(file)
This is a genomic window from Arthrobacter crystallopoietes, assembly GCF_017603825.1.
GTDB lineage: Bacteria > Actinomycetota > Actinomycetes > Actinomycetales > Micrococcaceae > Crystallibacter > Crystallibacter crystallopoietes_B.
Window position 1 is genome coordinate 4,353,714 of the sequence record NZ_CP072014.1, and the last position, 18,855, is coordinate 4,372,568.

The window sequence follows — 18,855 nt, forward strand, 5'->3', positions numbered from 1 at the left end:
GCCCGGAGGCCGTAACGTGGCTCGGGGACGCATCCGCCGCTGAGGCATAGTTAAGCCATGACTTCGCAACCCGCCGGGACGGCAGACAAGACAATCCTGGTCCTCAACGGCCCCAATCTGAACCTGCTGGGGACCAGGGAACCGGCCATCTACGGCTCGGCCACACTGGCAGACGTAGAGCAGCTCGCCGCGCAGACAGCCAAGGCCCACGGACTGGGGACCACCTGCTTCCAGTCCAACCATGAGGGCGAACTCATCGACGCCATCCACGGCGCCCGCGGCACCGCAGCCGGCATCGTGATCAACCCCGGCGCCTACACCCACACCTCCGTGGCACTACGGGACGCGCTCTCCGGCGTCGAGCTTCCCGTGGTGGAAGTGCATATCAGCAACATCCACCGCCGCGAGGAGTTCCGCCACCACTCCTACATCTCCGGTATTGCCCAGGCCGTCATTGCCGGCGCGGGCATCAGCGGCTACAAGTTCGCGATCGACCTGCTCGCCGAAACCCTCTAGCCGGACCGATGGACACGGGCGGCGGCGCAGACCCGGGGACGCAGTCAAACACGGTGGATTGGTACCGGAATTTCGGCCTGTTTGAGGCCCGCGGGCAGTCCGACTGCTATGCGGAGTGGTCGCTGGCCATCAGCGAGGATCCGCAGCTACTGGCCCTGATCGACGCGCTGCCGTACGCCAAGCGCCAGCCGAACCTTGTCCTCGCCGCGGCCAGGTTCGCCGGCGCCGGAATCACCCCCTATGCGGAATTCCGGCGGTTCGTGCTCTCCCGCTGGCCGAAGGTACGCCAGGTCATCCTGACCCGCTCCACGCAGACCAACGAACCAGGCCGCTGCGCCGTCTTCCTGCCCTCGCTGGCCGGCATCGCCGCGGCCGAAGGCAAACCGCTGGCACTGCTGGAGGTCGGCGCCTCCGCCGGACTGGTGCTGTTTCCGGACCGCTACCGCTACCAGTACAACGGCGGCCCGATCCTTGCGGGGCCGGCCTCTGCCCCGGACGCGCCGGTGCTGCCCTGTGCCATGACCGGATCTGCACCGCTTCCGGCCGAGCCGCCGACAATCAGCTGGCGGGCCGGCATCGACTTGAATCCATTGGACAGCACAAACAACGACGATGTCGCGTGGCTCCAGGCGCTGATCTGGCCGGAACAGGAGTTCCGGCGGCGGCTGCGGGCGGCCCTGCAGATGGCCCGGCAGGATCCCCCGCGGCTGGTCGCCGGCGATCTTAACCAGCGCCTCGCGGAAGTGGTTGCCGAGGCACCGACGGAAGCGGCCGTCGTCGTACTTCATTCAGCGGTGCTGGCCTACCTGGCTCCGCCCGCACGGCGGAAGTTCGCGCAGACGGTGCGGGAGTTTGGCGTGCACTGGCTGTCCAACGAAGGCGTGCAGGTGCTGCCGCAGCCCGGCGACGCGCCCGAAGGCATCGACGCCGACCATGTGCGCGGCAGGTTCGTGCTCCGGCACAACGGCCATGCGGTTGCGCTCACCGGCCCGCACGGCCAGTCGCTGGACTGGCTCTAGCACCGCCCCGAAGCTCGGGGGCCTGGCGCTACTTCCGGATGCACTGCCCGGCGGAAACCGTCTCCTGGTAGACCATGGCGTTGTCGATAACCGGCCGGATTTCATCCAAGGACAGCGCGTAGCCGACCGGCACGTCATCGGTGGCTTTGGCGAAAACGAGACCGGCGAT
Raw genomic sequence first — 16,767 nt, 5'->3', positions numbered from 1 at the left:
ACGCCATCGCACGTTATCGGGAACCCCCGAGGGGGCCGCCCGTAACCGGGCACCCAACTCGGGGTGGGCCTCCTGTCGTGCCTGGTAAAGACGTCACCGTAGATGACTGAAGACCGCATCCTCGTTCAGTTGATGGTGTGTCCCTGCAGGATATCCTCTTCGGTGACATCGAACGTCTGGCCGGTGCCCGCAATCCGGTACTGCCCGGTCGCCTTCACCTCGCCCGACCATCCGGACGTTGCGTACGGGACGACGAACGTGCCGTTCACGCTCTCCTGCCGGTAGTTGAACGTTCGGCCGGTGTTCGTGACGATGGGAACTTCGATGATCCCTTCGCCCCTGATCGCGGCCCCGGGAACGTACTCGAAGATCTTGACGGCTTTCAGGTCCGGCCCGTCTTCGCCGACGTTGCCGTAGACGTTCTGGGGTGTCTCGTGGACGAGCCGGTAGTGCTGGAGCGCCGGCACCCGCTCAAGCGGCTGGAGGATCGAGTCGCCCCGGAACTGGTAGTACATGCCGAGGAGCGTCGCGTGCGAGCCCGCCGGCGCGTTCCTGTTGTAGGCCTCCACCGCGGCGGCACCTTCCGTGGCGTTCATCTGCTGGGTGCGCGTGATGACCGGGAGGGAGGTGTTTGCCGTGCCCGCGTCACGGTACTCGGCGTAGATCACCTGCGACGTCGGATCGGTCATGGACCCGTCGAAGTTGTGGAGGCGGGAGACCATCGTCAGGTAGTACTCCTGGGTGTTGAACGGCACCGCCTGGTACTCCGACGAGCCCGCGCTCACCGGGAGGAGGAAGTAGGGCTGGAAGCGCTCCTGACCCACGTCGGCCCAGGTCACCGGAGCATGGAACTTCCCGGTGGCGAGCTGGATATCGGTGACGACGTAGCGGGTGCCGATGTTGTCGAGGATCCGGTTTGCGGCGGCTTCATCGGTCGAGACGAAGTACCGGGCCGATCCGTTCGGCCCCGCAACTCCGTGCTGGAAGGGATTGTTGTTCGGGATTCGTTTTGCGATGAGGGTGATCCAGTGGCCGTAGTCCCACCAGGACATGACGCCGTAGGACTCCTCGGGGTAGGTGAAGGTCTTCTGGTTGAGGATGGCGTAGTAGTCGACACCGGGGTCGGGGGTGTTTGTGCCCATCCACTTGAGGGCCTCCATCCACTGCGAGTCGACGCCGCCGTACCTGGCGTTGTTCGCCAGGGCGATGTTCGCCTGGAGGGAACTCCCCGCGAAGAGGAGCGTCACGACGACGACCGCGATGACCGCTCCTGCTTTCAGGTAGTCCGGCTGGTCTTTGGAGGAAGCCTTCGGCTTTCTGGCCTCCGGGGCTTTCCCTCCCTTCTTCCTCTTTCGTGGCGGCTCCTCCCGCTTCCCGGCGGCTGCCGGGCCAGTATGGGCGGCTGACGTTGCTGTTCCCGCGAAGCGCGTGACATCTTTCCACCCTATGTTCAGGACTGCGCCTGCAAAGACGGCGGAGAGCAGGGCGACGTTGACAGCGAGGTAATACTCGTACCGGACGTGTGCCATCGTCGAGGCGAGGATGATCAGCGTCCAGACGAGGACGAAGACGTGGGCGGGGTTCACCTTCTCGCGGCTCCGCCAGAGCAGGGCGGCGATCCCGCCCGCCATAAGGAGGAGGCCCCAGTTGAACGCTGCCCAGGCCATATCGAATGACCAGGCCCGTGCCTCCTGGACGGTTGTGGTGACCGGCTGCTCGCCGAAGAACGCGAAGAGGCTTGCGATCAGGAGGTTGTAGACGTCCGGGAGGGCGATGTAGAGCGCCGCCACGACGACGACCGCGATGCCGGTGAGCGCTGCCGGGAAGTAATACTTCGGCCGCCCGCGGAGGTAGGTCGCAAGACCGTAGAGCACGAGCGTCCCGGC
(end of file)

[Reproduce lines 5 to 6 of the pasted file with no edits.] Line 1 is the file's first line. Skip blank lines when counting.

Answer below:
GCCCGGAGGCCGTAACGTGGCTCGGGGACGCATCCGCCGCTGAGGCATAGTTAAGCCATGACTTCGCAACCCGCCGGGACGGCAGACAAGACAATCCTGGTCCTCAACGGCCCCAATCTGAACCTGCTGGGGACCAGGGAACCGGCCATCTACGGCTCGGCCACACTGGCAGACGTAGAGCAGCTCGCCGCGCAGACAGCCAAGGCCCACGGACTGGGGACCACCTGCTTCCAGTCCAACCATGAGGGCGAACTCATCGACGCCATCCACGGCGCCCGCGGCACCGCAGCCGGCATCGTGATCAACCCCGGCGCCTACACCCACACCTCCGTGGCACTACGGGACGCGCTCTCCGGCGTCGAGCTTCCCGTGGTGGAAGTGCATATCAGCAACATCCACCGCCGCGAGGAGTTCCGCCACCACTCCTACATCTCCGGTATTGCCCAGGCCGTCATTGCCGGCGCGGGCATCAGCGGCTACAAGTTCGCGATCGACCTGCTCGCCGAAACCCTCTAGCCGGACCGATGGACACGGGCGGCGGCGCAGACCCGGGGACGCAGTCAAACACGGTGGATTGGTACCGGAATTTCGGCCTGTTTGAGGCCCGCGGGCAGTCCGACTGCTATGCGGAGTGGTCGCTGGCCATCAGCGAGGATCCGCAGCTACTGGCCCTGATCGACGCGCTGCCGTACGCCAAGCGCCAGCCGAACCTTGTCCTCGCCGCGGCCAGGTTCGCCGGCGCCGGAATCACCCCCTATGCGGAATTCCGGCGGTTCGTGCTCTCCCGCTGGCCGAAGGTACGCCAGGTCATCCTGACCCGCTCCACGCAGACCAACGAACCAGGCCGCTGCGCCGTCTTCCTGCCCTCGCTGGCCGGCATCGCCGCGGCCGAAGGCAAACCGCTGGCACTGCTGGAGGTCGGCGCCTCCGCCGGACTGGTGCTGTTTCCGGACCGCTACCGCTACCAGTACAACGGCGGCCCGATCCTTGCGGGGCCGGCCTCTGCCCCGGACGCGCCGGTGCTGCCCTGTGCCATGACCGGATCTGCACCGCTTCCGGCCGAGCCGCCGACAATCAGCTGGCGGGCCGGCATCGACTTGAATCCATTGGACAGCACAAACAACGACGATGTCGCGTGGCTCCAGGCGCTGATCTGGCCGGAACAGGAGTTCCGGCGGCGGCTGCGGGCGGCCCTGCAGATGGCCCGGCAGGATCCCCCGCGGCTGGTCGCCGGCGATCTTAACCAGCGCCTCGCGGAAGTGGTTGCCGAGGCACCGACGGAAGCGGCCGTCGTCGTACTTCATTCAGCGGTGCTGGCCTACCTGGCTCCGCCCGCACGGCGGAAGTTCGCGCAGACGGTGCGGGAGTTTGGCGTGCACTGGCTGTCCAACGAAGGCGTGCAGGTGCTGCCGCAGCCCGGCGACGCGCCCGAAGGCATCGACGCCGACCATGTGCGCGGCAGGTTCGTGCTCCGGCACAACGGCCATGCGGTTGCGCTCACCGGCCCGCACGGCCAGTCGCTGGACTGGCTCTAGCACCGCCCCGAAGCTCGGGGGCCTGGCGCTACTTCCGGATGCACTGCCCGGCGGAAACCGTCTCCTGGTAGACCATGGCGTTGTCGATAACCGGCCGGATTTCATCCAAGGACAGCGCGTAGCCGACCGGCACGTCATCGGTGGCTTTGGCGAAAACGAGACCGGCGAT
Raw genomic sequence first — 16,767 nt, 5'->3', positions numbered from 1 at the left: